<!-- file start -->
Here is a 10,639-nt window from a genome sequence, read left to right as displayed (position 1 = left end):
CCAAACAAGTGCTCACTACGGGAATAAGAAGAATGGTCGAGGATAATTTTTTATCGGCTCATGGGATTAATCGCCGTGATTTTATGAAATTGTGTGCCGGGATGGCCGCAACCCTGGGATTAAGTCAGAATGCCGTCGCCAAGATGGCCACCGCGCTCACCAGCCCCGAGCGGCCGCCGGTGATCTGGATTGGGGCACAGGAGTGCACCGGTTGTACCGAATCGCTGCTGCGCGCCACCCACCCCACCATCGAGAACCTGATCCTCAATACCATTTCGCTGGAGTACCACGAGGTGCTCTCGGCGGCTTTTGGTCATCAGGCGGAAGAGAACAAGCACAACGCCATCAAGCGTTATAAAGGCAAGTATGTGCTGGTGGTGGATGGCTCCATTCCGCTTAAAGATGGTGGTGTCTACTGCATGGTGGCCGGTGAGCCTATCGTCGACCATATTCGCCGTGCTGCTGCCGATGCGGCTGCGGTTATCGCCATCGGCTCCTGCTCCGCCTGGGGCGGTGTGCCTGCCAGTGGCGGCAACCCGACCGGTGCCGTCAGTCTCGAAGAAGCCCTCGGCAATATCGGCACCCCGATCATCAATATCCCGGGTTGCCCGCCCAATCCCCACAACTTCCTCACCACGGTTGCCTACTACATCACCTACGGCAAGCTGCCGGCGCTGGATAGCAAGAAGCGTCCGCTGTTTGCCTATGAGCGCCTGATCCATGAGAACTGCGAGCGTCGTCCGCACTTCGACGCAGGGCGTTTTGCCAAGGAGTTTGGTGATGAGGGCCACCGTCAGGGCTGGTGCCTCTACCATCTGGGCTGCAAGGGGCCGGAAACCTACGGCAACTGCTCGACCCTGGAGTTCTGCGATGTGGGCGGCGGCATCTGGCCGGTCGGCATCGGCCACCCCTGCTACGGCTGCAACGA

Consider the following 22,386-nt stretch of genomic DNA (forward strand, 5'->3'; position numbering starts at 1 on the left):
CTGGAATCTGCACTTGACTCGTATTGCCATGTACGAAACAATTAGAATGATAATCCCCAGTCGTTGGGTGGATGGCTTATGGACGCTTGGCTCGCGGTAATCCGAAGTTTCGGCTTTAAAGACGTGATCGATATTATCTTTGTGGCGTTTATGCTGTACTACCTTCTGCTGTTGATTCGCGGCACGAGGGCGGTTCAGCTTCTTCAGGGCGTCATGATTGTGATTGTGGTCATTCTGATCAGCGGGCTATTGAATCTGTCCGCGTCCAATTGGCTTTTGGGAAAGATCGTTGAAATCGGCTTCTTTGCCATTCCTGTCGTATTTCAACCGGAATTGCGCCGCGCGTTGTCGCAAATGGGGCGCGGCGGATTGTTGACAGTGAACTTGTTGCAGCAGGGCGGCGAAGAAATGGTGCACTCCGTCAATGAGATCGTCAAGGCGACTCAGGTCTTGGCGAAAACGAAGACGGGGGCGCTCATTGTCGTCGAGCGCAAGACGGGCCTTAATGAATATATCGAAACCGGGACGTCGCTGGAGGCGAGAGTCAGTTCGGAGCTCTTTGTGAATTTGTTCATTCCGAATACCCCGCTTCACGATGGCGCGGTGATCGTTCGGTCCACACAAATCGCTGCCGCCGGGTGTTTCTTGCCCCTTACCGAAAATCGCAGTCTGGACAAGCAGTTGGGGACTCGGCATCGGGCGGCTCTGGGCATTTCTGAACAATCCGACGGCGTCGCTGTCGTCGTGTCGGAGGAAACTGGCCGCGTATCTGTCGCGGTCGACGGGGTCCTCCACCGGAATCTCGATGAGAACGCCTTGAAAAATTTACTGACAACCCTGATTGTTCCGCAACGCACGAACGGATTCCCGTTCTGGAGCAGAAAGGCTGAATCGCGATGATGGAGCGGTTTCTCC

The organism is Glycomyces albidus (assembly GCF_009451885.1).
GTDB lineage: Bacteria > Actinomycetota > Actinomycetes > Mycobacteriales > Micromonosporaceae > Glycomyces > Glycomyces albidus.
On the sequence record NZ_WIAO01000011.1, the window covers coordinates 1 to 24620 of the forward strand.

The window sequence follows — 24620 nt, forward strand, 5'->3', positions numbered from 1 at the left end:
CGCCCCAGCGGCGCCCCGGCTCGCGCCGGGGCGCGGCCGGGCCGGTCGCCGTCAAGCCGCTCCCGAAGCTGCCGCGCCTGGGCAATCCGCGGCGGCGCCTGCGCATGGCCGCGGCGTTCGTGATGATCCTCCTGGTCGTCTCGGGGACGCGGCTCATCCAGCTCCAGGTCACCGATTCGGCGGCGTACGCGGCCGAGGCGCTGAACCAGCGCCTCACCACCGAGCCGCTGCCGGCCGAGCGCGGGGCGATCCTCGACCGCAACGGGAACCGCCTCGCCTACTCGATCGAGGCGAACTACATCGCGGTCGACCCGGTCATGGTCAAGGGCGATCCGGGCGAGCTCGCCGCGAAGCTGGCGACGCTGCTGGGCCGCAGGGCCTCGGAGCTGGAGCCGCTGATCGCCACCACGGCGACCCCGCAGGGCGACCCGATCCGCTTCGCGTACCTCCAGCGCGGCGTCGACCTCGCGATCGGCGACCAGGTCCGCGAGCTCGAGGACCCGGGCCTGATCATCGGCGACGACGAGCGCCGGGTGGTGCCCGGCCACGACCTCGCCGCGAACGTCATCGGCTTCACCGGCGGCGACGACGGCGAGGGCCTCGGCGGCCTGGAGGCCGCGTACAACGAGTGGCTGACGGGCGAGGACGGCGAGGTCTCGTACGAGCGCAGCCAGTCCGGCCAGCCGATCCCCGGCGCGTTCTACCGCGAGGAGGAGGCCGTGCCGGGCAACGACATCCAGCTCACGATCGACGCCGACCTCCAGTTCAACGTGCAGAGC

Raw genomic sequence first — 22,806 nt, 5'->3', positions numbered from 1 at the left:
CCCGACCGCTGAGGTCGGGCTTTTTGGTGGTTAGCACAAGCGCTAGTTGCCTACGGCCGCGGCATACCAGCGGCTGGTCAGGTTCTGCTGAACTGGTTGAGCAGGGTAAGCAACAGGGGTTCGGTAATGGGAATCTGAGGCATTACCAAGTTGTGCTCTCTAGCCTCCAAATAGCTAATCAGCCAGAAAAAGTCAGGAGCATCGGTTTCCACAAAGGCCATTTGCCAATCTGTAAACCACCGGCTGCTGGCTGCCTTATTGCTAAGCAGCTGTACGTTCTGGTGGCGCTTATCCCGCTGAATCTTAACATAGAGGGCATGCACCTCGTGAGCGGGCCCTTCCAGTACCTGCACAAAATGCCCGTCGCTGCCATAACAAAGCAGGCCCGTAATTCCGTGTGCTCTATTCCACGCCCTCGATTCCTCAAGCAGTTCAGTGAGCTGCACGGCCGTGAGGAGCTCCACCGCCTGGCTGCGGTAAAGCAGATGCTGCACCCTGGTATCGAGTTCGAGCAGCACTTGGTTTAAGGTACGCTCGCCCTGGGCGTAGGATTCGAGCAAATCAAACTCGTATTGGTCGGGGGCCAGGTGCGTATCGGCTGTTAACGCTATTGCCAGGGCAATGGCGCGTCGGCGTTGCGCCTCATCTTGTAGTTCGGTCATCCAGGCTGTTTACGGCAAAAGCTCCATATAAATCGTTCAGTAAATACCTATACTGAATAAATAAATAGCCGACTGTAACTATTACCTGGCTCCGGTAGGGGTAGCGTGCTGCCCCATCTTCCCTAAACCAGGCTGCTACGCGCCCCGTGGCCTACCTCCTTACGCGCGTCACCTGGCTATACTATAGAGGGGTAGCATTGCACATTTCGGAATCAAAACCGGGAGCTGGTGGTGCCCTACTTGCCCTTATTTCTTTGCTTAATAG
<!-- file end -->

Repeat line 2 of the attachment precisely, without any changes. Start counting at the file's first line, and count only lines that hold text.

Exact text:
CCAAACAAGTGCTCACTACGGGAATAAGAAGAATGGTCGAGGATAATTTTTTATCGGCTCATGGGATTAATCGCCGTGATTTTATGAAATTGTGTGCCGGGATGGCCGCAACCCTGGGATTAAGTCAGAATGCCGTCGCCAAGATGGCCACCGCGCTCACCAGCCCCGAGCGGCCGCCGGTGATCTGGATTGGGGCACAGGAGTGCACCGGTTGTACCGAATCGCTGCTGCGCGCCACCCACCCCACCATCGAGAACCTGATCCTCAATACCATTTCGCTGGAGTACCACGAGGTGCTCTCGGCGGCTTTTGGTCATCAGGCGGAAGAGAACAAGCACAACGCCATCAAGCGTTATAAAGGCAAGTATGTGCTGGTGGTGGATGGCTCCATTCCGCTTAAAGATGGTGGTGTCTACTGCATGGTGGCCGGTGAGCCTATCGTCGACCATATTCGCCGTGCTGCTGCCGATGCGGCTGCGGTTATCGCCATCGGCTCCTGCTCCGCCTGGGGCGGTGTGCCTGCCAGTGGCGGCAACCCGACCGGTGCCGTCAGTCTCGAAGAAGCCCTCGGCAATATCGGCACCCCGATCATCAATATCCCGGGTTGCCCGCCCAATCCCCACAACTTCCTCACCACGGTTGCCTACTACATCACCTACGGCAAGCTGCCGGCGCTGGATAGCAAGAAGCGTCCGCTGTTTGCCTATGAGCGCCTGATCCATGAGAACTGCGAGCGTCGTCCGCACTTCGACGCAGGGCGTTTTGCCAAGGAGTTTGGTGATGAGGGCCACCGTCAGGGCTGGTGCCTCTACCATCTGGGCTGCAAGGGGCCGGAAACCTACGGCAACTGCTCGACCCTGGAGTTCTGCGATGTGGGCGGCGGCATCTGGCCGGTCGGCATCGGCCACCCCTGCTACGGCTGCAACGA